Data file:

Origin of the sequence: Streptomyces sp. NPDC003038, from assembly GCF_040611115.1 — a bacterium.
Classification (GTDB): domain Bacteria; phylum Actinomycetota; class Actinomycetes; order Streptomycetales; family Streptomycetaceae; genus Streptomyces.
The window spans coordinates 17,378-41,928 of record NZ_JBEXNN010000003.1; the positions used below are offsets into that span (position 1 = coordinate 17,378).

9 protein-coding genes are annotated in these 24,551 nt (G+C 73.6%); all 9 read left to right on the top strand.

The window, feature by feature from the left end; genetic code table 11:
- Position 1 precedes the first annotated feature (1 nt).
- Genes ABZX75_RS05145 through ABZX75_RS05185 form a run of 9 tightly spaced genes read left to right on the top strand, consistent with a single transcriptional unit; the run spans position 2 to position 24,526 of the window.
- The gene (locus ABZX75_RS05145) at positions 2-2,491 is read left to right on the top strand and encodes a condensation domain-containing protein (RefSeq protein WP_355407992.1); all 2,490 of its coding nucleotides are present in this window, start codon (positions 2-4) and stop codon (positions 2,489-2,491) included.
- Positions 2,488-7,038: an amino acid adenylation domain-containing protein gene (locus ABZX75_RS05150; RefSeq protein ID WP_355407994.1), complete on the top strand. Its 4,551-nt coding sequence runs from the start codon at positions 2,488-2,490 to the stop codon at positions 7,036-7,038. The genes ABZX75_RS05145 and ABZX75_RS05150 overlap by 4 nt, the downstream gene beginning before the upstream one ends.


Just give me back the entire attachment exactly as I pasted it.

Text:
Origin of the sequence: Streptomyces sp. NPDC003038, from assembly GCF_040611115.1 — a bacterium.
Classification (GTDB): domain Bacteria; phylum Actinomycetota; class Actinomycetes; order Streptomycetales; family Streptomycetaceae; genus Streptomyces.
The window spans coordinates 17,378-41,928 of record NZ_JBEXNN010000003.1; the positions used below are offsets into that span (position 1 = coordinate 17,378).

9 protein-coding genes are annotated in these 24,551 nt (G+C 73.6%); all 9 read left to right on the top strand.

The window, feature by feature from the left end; genetic code table 11:
- Position 1 precedes the first annotated feature (1 nt).
- Genes ABZX75_RS05145 through ABZX75_RS05185 form a run of 9 tightly spaced genes read left to right on the top strand, consistent with a single transcriptional unit; the run spans position 2 to position 24,526 of the window.
- The gene (locus ABZX75_RS05145) at positions 2-2,491 is read left to right on the top strand and encodes a condensation domain-containing protein (RefSeq protein WP_355407992.1); all 2,490 of its coding nucleotides are present in this window, start codon (positions 2-4) and stop codon (positions 2,489-2,491) included.
- Positions 2,488-7,038: an amino acid adenylation domain-containing protein gene (locus ABZX75_RS05150; RefSeq protein ID WP_355407994.1), complete on the top strand. Its 4,551-nt coding sequence runs from the start codon at positions 2,488-2,490 to the stop codon at positions 7,036-7,038. The genes ABZX75_RS05145 and ABZX75_RS05150 overlap by 4 nt, the downstream gene beginning before the upstream one ends.